Then the far stable door was just opened. A match was laid to the saturated straw and a brilliant tongue of flame shot up. In less time than it takes to tell the whole place was roaring and crackling.
Two minutes were allowed to lapse and then Gryde crept into the open. He commenced to hammer on the walls and to yell "Fire" at the top of his voice.
From an uneasy dream the head lad was aroused. Scared and frightened he stumbled down the ladder and bolted out for his life. Before the occupants of the other boxes were aroused, Gryde had passed into the stable again. There was still room for a clear passage for the horse. It was just touch and go, but Gryde coaxed the frightened animal out and led it away into the darkness. An instant later and a shrill whistle rang out on the air.
By this time quite a small mob of helpers had arrived.
Buckets were procured, and amongst much noise and clatter the fire was extinguished. But what had become of the horse? No sooner had this question commenced to pass from lip than a pair of ears sharper than the rest discerned the sound of hoofs.
"Here's the tit," yelled a voice from the darkness, "standin' here like a lamb. Blest if I ever see such a knowing creature."
The head lad gave a sigh of relief.
"Thank goodness!" he muttered. "Here, Joe, go and turn those colts out of the far box yonder and get Rialto in at once."
Apparently the horse was none the worse for his adventure. He appeared to be unhurt down to the last row of braid upon his blanket. That anything was wrong, that the affair was anything but an accident, nobody dreamed.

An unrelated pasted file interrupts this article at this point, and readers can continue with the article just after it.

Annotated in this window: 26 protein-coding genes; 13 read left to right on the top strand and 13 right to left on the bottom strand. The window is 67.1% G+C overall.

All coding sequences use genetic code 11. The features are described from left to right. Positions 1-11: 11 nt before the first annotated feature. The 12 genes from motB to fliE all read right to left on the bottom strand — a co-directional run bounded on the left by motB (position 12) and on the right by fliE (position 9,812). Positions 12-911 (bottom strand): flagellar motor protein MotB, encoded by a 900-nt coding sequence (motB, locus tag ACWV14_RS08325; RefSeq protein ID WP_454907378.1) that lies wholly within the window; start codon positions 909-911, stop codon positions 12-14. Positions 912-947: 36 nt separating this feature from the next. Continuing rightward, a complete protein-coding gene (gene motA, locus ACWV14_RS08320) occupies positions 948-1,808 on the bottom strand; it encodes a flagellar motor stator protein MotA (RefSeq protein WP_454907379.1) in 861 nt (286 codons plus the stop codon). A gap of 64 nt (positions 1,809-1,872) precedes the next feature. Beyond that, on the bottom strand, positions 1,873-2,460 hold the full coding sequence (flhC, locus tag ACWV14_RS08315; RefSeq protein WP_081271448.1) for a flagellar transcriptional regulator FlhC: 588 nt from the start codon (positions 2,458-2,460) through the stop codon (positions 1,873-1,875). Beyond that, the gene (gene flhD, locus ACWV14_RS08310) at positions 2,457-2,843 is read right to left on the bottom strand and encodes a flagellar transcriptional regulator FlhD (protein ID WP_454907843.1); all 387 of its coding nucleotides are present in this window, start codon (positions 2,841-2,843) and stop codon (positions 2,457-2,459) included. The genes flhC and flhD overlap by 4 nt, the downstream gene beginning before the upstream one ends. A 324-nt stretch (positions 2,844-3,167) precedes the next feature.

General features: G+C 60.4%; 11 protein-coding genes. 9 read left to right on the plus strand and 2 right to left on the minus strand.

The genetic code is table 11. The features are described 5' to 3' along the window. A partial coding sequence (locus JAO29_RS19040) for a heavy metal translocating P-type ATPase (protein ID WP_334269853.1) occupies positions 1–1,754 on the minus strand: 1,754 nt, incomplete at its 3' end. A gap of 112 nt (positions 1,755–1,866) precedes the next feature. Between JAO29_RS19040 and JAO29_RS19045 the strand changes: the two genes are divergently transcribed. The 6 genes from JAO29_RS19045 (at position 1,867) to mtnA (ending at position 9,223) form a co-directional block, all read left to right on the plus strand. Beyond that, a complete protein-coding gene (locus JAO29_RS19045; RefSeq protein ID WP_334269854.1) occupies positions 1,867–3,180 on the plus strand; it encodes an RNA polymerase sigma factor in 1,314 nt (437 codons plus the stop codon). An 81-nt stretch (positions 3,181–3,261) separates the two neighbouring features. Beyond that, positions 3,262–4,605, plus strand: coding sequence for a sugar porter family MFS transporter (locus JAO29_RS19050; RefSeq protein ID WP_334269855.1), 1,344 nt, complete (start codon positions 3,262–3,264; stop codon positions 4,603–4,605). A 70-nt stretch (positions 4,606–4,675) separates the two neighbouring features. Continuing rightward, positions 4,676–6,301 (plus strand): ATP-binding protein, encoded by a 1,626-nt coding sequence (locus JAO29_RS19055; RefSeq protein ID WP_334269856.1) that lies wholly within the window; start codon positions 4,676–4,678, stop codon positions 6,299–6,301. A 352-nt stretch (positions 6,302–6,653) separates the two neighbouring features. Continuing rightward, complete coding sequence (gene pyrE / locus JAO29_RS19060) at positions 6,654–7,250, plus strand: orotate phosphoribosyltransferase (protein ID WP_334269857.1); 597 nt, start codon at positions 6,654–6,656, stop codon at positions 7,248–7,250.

Meanwhile Gryde with his prize had slipped away to an appointed spot, where he waited patiently till everything had passed off quietly. At the end of an hour Gunter approached with the greatest caution.
"Ah, I see you've got him," he whispered.
"Of course I have. How did you get on?"
"Splendidly," Gunter replied. "They never saw me at all, and they took Bar Sinister for their own Rialto as naturally as possible; and I'll lay a wager that not one of them will ever know the difference. In all the years I've been in this line, I never saw such a likeness."
"You are right there," said Gryde.
"But hadn't we better get Rialto back to our own stable without further delay?"
A little later, and Rialto stood in the place where Bar Sinister recently was. The two men watched him with admiration.
"The finest colt in England and the best three-year-old to-day," Gryde exclaimed. "But he isn't going to be Rialto or Bar Sinister any longer. Your lads haven't seen him stripped, you say, so they haven't a notion what he is like. Now then, you boast that you can 'fake' a horse better than any man in England. Let us see you get rid of those white stockings and star, in fact turn the finely trained Rialto into the half wound Confetti—the Confetti who is to land me such a coup over the Silverpool Cup."
Gunter chuckled hoarsely.
"Don't you worry," he said. "Confetti won't gain a friend when he's pulled out for the preliminary canter on Monday, and he'll win in a canter. Go and smoke a cigar in my room and leave me for a couple of hours. When you come back, I shall be able to astonish you."
All the same it was nearly daylight when Gunter summoned Gryde to see the result of his handiwork. He held up the lantern with artistic pride.
"There," he laughed hoarsely, "what do you think of that?"